REVIEWED BY: Gary Uys
Exploring the zulu kingdoms east coast
Gary heads East in search of blue water and wide open spaces. The world heritage site of St Lucia was his first stop before heading to Cape Vidal and exploring the St Lucia Wetland Park
This week I took a trip up the Kwa Zulu Natal Coast into Zulu land, exploring the St Lucia area. St Lucia is a diverse tourist hub situated in the greater St Lucia wetland park. First stop was the Avalon Guest House tucked away on the edge of a natural forest with beautiful walks in and around the area, a true birders paradise with small game often coming right up to the guest house gate.
I couldn’t believe my luck as I had barely walked out the gate and two red duikers (small antelope) tentatively walked out of the dense coastal forest and, totally oblivious to my presence, started feeding four meters from where I stood. The birding in the area is really good and I ticked off some really good sightings including the Pallid or Pale Flycatcher and the Half-collared Kingfisher.
The Avalon Guest House is a great place to stay. Mandy plays host at this beautiful B & B and ensures that your stay is a memorable one, she has a sharp wit and is never short of conversation. I was pleasantly surprised at how Mandy insisted that for the duration of her guests stay the house is theirs and should be treated as a home away from home. Avalon was an ideal stepping stone to the exciting and diverse activities that the area has to offer. The activities in a nutshell include horse riding, deep sea fishing, sight seeing boat trips in the river, kayaking, game drives, nature walks and much more. All activities can be enjoyed as self-drive or as a guided tour.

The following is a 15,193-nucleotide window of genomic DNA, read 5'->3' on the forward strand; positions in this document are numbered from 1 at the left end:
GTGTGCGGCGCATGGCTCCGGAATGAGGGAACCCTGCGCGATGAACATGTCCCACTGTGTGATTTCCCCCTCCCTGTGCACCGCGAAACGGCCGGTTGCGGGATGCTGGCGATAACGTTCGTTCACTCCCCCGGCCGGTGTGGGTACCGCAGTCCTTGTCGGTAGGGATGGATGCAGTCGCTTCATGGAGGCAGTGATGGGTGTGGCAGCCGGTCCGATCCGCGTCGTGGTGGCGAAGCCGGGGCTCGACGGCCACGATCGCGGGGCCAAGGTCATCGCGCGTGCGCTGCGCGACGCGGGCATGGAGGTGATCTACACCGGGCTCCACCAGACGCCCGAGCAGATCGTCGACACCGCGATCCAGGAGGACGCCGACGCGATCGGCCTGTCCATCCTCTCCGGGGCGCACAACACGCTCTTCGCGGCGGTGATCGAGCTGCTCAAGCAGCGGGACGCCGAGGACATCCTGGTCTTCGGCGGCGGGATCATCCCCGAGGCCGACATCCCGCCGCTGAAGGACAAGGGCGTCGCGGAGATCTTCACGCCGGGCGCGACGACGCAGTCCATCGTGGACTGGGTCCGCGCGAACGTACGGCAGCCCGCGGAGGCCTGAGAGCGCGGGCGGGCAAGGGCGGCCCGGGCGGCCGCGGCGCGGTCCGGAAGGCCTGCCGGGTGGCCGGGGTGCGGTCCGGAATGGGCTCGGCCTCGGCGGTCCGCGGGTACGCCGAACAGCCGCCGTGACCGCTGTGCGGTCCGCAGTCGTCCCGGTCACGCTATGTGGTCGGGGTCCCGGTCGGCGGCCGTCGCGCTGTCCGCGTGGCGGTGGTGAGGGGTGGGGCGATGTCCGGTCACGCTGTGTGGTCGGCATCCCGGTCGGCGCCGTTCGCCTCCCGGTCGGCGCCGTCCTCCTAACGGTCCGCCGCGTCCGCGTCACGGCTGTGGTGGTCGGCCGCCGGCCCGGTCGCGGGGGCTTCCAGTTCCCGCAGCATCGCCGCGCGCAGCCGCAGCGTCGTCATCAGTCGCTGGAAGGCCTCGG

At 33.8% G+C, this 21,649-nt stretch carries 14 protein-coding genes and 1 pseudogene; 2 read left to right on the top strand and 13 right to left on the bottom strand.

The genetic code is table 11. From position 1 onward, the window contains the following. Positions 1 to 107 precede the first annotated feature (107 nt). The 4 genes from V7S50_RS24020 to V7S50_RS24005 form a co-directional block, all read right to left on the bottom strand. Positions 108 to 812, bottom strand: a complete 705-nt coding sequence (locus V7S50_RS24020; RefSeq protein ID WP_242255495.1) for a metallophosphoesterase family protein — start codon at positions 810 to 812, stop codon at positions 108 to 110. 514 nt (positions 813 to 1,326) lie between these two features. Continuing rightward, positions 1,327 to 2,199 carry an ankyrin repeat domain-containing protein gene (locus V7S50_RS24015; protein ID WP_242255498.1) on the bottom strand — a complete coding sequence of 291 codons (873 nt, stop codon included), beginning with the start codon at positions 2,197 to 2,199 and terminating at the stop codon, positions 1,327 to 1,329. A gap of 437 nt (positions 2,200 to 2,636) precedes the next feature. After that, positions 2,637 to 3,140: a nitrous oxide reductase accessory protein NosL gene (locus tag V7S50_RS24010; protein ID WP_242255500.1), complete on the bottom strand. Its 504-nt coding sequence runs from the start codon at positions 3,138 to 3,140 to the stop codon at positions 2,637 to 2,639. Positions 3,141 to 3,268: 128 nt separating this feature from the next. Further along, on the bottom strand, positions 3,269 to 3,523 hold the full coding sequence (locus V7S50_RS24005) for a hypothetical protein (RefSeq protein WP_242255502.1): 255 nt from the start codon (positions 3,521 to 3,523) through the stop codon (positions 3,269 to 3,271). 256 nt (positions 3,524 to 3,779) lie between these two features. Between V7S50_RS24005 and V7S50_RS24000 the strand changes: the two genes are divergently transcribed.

My first excursion took me into the Hluhluwe–Umfolozi Game Reserve. This national park is situated 60km inland from St Lucia and the roads are fairly good and tarred all the way. The park itself is 60 000 square kilometers, making it the 2nd biggest reserve in KZN province. It hosts a wide variety of game including the big five as well as a huge number of birds to satisfy all levels of bird enthusiast.
Hluhluwe-Umfolozi is one of the few big five reserves that allows guests to self drive throughout. This allows you to explore the reserve at your own pace stopping at the numerous view sights to soak up the beautiful scenery. The weather was great the day I arrived at the gate and the guards there where very informative and pointed out the areas where most of the game had been the day before. I hadn’t traveled more than two kilometers into the reserve and true to the rangers words I came across a huge herd of elephant crossing the road.